Turkish Prime Minister Tayyip Erdogan said the anti-Assad rebellion was "closer than ever to victory" and warned that Turkey would respond firmly to any hostility from Syria.
Turkey, which demanded that Assad quit after he failed to heed calls for reform, harbours Syrian rebels, army defectors and tens of thousands of refugees along its border with Syria.
Tensions between the two once-friendly countries rose sharply last month when Syria shot down a Turkish jet.
"Against Arab interest"
The head of the Arab League said in an interview published today that Assad's days in office were numbered. "There is now no talk about political reform, but (about) a transfer of power," Nabil Elaraby told the pan-Arab newspaper “al-Hayat”.
Arab ministers meeting in Doha on Sunday called on Assad to relinquish power, adding that the League would help provide a safe exit for him and his family if he did so.
Elaraby said he would soon travel to China and Russia, which have three times blocked U.N. Security Council resolutions on Syria, to try to persuade them to change course.
"Our message to the Russians will be, with clarity and frankness, that the veto decision they took is viewed as being against Arab interests," Elaraby said.
The ferocity of the Syria conflict, in which 1,261 people have been killed since fighting intensified in Damascus on July 15, according to one opposition watchdog, has concentrated attention on the possible repercussions of Assad's overthrow.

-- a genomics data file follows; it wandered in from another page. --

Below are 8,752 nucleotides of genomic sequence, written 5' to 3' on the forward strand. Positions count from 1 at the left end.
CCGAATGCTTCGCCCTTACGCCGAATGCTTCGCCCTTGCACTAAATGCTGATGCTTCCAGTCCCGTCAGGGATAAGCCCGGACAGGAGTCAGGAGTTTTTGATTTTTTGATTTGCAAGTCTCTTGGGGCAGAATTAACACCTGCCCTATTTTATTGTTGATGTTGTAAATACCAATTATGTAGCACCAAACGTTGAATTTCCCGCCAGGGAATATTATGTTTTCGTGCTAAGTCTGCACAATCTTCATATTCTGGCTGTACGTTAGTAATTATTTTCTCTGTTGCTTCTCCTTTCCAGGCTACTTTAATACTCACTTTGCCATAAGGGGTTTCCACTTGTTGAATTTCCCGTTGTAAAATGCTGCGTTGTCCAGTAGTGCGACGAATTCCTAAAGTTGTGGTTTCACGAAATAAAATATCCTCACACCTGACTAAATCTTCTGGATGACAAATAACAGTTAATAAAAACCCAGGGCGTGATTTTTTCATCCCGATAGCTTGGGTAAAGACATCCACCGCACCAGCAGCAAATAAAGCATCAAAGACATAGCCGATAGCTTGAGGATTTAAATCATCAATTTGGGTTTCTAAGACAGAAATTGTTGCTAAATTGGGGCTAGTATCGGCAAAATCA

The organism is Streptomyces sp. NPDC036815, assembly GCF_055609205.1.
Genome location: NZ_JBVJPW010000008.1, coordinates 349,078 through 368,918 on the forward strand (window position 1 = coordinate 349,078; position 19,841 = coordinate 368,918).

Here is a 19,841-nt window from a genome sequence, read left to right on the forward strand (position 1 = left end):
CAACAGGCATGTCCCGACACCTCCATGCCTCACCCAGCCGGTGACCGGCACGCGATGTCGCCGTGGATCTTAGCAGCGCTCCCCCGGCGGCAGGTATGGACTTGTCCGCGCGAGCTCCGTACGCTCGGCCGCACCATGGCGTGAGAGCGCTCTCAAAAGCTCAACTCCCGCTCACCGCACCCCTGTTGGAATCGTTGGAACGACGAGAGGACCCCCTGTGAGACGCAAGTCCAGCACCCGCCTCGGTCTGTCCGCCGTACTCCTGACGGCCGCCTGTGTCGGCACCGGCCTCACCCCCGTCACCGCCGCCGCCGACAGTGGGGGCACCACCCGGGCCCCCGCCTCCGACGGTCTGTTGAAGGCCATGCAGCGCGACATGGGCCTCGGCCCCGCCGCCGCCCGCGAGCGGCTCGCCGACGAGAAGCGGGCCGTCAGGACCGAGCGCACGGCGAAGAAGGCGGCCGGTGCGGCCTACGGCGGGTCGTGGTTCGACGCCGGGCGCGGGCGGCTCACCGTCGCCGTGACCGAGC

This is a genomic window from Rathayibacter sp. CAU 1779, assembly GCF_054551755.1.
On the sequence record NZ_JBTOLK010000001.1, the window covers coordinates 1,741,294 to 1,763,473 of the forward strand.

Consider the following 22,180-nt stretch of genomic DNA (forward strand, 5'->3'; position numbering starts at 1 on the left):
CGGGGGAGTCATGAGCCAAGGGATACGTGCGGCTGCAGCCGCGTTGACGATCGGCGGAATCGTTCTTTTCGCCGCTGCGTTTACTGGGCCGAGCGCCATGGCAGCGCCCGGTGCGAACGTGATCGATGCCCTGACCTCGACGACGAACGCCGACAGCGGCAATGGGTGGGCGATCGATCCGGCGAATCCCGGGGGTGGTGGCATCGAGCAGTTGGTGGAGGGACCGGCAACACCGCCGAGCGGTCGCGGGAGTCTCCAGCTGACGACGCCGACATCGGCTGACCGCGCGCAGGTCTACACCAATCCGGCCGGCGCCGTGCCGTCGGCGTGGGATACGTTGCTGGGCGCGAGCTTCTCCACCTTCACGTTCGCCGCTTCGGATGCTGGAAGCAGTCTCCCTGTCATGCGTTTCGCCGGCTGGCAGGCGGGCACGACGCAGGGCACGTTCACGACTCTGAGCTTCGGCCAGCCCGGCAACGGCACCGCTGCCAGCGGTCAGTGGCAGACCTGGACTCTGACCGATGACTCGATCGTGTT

The death toll reported by the Syrian Observatory for Human Rights for the past week was by far the highest in an uprising in which activists say at least 18,000 people have been killed.
A week of unprecedented violence in the capital, Damascus, including a bomb attack that killed four of Assad's closest advisers, has galvanised the 16-month-old uprising, although the Syrian army has hit back, regaining some ground lost to rebels.
In the city's northeastern district of Qaboun, most streets were empty except for people returning to check on homes, some of which were destroyed in last week's fighting there.
"I came just to pick up some of my family's belongings, I am not returning for now," one woman said outside her building.
Groups of men were pulling bodies from beneath the rubble of one building. "We have removed 25 bodies so far from this area, we are burying them quickly," one said.
An activist said 24 bodies of what appeared to be executed fighters had been found in Daraya, outside Damascus, on Monday.
The fighting has imposed hardships on civilians, with three-quarters of medical facilities in Damascus now closed and people who have fled their homes taking refuge in 58 schools or camping out in public parks, the U.N. refugee agency UNHCR said.
A UNHCR spokeswoman said that the number of displaced people within Syria had risen to about 1.5 million, up from the previous estimate of 1 million. More than 10,000 Iraqi refugees returned home from Syria in the past week, almost as many as the 13,000 who left in the first half of 2012, she added.
The mayor of the western Iraqi border town of Qaim said 300 Iraqi refugees had crossed there from Syria on Tuesday. "They look tired and scared but there was a warm reception for them in al-Qaim camp," Farhan Ftehkhan told Reuters. — Reuters